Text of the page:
Against this backdrop, this year’s report identifies partnership models that have already proven their transformative potential and assesses how to create the policy framework and incentive structure needed to spur further collaboration for progress. The report argues that all actors, including governments, international organizations, the private sector and civil society, can do more to facilitate the spread of successful models across sectors and countries, and that doing so is in their self-interest.
It also argues that much work remains to be done to convince all sides of the inherent benefits of partnering for progress. This is the main purpose of this report.
For concrete analysis of African business click the links below
1. Can easily make new business connections in your industry, these connections can even lead to joint ventures.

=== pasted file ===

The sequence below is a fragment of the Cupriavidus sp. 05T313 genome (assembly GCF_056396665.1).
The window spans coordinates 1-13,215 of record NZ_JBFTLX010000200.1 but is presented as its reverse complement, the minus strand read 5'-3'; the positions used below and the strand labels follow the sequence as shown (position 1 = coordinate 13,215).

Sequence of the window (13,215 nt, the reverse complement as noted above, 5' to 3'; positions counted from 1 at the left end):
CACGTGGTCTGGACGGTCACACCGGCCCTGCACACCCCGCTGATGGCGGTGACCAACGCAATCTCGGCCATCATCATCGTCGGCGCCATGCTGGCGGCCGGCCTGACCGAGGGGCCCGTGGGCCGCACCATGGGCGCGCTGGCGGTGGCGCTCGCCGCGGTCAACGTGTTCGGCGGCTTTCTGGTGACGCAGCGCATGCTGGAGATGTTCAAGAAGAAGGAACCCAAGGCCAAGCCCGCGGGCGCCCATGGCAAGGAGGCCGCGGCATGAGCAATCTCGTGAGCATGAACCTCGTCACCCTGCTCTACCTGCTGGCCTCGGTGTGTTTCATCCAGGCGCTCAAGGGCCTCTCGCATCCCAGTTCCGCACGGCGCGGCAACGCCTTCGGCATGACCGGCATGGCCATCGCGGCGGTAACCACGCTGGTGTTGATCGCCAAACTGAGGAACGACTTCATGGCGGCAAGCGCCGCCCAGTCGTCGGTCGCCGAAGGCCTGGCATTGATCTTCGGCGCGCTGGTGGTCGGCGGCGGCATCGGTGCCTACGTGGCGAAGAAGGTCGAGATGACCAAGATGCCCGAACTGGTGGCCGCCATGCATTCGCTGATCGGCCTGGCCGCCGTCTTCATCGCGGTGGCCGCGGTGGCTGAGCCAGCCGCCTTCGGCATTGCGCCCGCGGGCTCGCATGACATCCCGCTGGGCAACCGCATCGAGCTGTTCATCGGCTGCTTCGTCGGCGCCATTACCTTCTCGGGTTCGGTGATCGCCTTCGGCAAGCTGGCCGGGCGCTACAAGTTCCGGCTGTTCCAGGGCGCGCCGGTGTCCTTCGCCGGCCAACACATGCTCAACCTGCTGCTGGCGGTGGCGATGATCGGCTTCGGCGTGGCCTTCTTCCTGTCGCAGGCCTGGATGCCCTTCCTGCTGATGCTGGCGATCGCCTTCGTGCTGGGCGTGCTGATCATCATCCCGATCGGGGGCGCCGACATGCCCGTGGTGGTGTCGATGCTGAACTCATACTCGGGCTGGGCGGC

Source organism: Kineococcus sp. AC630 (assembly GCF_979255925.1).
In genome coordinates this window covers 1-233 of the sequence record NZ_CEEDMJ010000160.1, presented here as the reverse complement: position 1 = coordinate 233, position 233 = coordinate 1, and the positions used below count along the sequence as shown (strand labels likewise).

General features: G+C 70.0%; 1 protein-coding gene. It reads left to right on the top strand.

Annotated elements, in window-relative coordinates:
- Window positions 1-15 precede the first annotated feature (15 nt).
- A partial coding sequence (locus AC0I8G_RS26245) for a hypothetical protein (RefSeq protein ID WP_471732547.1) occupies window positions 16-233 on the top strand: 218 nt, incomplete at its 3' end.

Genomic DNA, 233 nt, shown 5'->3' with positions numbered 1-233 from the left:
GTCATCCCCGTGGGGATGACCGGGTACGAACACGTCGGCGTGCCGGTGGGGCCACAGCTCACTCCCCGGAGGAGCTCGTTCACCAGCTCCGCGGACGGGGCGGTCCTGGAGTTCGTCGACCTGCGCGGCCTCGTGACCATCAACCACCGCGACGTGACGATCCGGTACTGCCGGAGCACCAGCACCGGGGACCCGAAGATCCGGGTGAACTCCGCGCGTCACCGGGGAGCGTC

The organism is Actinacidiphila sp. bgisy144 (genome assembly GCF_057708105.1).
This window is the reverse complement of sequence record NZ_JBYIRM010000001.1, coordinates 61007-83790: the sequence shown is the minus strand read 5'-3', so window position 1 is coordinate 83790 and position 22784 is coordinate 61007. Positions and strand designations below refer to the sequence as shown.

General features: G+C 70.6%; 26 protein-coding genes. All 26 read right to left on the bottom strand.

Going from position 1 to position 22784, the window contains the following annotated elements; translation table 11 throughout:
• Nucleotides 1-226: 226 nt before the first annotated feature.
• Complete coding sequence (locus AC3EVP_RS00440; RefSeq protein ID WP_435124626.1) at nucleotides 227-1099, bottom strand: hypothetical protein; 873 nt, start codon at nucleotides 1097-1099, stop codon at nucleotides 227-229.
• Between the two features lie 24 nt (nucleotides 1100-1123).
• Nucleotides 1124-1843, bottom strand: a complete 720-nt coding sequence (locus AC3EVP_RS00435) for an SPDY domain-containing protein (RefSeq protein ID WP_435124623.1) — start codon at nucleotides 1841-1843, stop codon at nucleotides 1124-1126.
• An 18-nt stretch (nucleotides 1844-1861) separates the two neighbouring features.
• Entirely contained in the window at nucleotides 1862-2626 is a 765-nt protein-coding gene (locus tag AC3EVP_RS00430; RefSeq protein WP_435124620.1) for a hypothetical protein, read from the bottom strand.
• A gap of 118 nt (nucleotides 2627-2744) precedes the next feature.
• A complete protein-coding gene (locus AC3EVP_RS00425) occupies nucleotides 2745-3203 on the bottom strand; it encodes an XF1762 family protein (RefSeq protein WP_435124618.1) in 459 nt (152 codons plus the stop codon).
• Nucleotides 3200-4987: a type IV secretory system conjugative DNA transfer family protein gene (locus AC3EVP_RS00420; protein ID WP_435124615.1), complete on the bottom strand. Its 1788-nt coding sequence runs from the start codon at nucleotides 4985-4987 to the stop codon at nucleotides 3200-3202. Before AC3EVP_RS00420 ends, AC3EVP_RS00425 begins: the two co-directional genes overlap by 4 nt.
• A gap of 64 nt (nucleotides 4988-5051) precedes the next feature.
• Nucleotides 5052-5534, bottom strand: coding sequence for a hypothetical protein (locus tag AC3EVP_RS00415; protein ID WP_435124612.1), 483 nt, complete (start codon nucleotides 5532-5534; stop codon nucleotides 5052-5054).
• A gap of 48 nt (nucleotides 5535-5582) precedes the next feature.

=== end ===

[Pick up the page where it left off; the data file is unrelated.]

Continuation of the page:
2. Get the current news in your industry to stay up to date with your competitors.
3. Build a following for your website. This following is important because such people are specifically interested in your industry.
4. You can use twitter to connect with face book to increase your following or traffic [for your website]
5. Your presence increases in the search engines, which increases your Google and Alexa ranking. This implies the website for your African business will be easier to find by search engines, hence more traffic.
These points can be vital for a small business in Africa. It can help the business grow gradually, as it builds a presence. I think twitter should be widespread in Africa to help rising entrepreneurs grow.